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Free Content A provisional diagenetic model for pH in anoxic porewaters: Application to the FOAM Site

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This paper presents a diffusion-advection-reaction model for the pH of anoxic porewaters in nonirrigated sediments. Because of the couplings demanded by the organic-matter decay reaction, various acid-base interconversions, dissolved-iron generation, and CaCO3 and FeS precipitation, the model does not consider H+ alone, but deals simultaneously with 17 dissolved species. The complex and largely unknown kinetics of some of the processes affecting these species have been approximated by simple ad hoc formulations. For this reason, the model must be considered provisional. We have also made extensive use of the local (partial) equilibrium assumption to circumvent the computational problems generated by rapid association/dissociation reactions.

The FOAM Site data are used as a vehicle to display the capabilities of this model. Assuming local equilibrium with FeS, the predicted pH profile is most sensitive to the reaction that liberates iron from the solid phase. The FOAM pH does not conform to a profile expected for anyone iron-source mineral, but appears to reflect a composite source. Based on currently available data, this source might include magnetite and silicate minerals, but is unlikely to involve ferric oxides and hydroxides. The pH of FOAM porewaters is much less sensitive to the precipitation of FeS and CaCO3 than would be suggested by past closed-system models.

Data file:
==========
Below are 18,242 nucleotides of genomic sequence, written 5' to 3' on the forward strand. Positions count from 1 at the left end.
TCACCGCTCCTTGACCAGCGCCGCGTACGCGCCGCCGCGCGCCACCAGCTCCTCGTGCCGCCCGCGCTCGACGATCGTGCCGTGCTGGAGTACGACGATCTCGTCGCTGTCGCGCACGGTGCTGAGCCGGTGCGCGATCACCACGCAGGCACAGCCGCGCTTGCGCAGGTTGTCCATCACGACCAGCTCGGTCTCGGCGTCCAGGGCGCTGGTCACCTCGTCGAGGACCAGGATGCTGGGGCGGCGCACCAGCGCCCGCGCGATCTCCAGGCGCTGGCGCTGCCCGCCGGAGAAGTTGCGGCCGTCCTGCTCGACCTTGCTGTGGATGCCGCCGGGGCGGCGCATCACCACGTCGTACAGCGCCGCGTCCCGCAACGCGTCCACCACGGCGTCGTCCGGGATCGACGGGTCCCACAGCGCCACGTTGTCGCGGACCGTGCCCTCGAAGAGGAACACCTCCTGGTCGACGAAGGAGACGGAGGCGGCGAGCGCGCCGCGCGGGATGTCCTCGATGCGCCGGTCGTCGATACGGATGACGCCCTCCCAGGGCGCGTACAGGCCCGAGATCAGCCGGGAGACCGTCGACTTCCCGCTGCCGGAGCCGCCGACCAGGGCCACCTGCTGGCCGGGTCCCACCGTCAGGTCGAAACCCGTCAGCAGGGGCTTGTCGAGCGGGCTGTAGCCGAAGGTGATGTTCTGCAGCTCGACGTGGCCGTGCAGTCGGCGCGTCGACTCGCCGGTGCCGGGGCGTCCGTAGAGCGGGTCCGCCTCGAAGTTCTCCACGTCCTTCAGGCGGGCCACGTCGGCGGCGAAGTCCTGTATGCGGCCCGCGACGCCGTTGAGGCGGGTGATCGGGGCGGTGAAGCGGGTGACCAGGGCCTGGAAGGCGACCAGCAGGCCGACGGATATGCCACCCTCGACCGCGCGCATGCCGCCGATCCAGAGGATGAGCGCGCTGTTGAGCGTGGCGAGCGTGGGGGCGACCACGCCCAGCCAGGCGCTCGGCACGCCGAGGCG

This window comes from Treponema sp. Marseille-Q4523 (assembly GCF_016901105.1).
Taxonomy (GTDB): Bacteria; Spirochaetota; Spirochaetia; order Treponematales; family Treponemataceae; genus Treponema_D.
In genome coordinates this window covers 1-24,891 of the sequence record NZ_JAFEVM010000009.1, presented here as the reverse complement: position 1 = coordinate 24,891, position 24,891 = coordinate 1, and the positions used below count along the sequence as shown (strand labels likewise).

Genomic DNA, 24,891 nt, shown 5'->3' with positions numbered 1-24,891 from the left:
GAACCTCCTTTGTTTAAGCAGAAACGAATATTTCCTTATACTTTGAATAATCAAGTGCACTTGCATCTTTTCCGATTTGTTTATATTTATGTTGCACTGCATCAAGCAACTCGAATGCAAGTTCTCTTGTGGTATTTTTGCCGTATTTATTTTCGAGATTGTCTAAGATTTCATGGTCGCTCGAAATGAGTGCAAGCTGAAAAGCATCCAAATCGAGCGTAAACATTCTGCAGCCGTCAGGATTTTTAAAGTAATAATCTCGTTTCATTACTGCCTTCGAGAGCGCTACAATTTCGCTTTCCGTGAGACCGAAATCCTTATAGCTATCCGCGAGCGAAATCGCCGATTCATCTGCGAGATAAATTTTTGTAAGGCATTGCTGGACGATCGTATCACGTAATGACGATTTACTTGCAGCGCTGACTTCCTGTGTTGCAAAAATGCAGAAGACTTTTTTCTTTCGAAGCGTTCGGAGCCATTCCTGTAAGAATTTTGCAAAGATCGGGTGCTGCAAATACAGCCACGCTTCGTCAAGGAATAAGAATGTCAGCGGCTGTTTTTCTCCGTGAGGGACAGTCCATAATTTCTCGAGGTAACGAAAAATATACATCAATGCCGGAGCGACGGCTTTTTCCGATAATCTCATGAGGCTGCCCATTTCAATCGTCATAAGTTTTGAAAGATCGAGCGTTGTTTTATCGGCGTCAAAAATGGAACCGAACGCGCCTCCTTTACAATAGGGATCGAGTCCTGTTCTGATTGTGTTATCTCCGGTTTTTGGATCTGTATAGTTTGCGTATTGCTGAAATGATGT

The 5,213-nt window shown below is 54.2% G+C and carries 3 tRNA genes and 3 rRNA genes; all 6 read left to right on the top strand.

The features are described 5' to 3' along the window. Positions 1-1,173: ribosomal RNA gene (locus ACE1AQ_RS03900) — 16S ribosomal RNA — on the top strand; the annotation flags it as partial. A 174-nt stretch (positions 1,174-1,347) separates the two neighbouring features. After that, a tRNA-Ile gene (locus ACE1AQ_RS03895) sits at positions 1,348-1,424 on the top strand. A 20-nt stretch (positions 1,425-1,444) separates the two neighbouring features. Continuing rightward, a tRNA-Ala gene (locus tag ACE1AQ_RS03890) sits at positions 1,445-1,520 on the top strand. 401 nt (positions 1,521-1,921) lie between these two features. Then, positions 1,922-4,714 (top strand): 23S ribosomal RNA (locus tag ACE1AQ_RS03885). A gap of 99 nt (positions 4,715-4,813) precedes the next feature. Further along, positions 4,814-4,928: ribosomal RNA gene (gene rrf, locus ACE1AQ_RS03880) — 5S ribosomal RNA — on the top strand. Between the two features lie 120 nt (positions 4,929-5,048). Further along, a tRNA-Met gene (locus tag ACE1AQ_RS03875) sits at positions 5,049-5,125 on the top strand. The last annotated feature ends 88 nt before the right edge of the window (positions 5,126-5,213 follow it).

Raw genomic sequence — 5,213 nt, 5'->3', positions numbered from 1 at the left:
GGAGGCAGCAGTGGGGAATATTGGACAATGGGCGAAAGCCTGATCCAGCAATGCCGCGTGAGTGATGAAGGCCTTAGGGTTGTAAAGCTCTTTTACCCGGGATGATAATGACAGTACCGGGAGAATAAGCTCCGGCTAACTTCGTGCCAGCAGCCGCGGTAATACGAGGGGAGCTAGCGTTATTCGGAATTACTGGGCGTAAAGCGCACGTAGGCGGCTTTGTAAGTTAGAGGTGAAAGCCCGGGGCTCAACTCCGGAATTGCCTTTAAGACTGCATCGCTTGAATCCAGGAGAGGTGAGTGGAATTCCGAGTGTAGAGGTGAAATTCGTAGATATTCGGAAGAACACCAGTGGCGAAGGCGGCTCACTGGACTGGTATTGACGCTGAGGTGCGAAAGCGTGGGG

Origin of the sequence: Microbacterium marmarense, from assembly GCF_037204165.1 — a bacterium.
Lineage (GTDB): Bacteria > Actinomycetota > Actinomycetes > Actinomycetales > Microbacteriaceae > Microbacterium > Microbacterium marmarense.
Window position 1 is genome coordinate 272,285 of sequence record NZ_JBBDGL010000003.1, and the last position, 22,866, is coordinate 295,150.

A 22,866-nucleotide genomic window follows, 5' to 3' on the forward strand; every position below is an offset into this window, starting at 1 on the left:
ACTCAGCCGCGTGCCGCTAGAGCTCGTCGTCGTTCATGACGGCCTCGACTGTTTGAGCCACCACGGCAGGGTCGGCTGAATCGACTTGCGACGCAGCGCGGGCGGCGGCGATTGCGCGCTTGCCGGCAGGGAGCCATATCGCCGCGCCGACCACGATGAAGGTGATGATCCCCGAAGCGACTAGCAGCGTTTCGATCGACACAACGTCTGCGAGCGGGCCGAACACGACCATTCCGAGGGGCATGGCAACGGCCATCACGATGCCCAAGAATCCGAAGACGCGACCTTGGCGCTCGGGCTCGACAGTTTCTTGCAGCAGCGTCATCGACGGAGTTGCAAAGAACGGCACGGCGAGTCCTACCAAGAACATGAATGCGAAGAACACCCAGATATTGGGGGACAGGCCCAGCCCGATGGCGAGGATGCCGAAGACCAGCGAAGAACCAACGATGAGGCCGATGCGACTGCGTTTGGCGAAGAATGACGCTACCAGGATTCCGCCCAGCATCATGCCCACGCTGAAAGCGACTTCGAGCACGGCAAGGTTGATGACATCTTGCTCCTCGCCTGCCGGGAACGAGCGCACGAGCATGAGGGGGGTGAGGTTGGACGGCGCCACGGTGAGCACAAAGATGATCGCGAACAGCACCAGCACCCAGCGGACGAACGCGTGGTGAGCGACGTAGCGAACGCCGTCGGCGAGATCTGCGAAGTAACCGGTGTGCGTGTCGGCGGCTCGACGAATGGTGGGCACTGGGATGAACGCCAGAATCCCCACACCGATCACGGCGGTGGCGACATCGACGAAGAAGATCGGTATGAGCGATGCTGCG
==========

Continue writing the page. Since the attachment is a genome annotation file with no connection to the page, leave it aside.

The overall pH stability of anoxic porewaters is attributable to the fact that the dissolved products of organic-matter decomposition are added in such a way as to form a self-buffering mixture.

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Document Type: Research Article

Publication date: 01 May 1988

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  • The Journal of Marine Research publishes peer-reviewed research articles covering a broad array of topics in physical, biological and chemical oceanography. Articles that deal with processes, as well as those that report significant observations, are welcome. In the area of biology, studies involving coupling between ecological and physical processes are preferred over those that report systematics. Authors benefit from thorough reviews of their manuscripts, where an attempt is made to maximize clarity. The time between submission and publication is kept to a minimum; there is no page charge.
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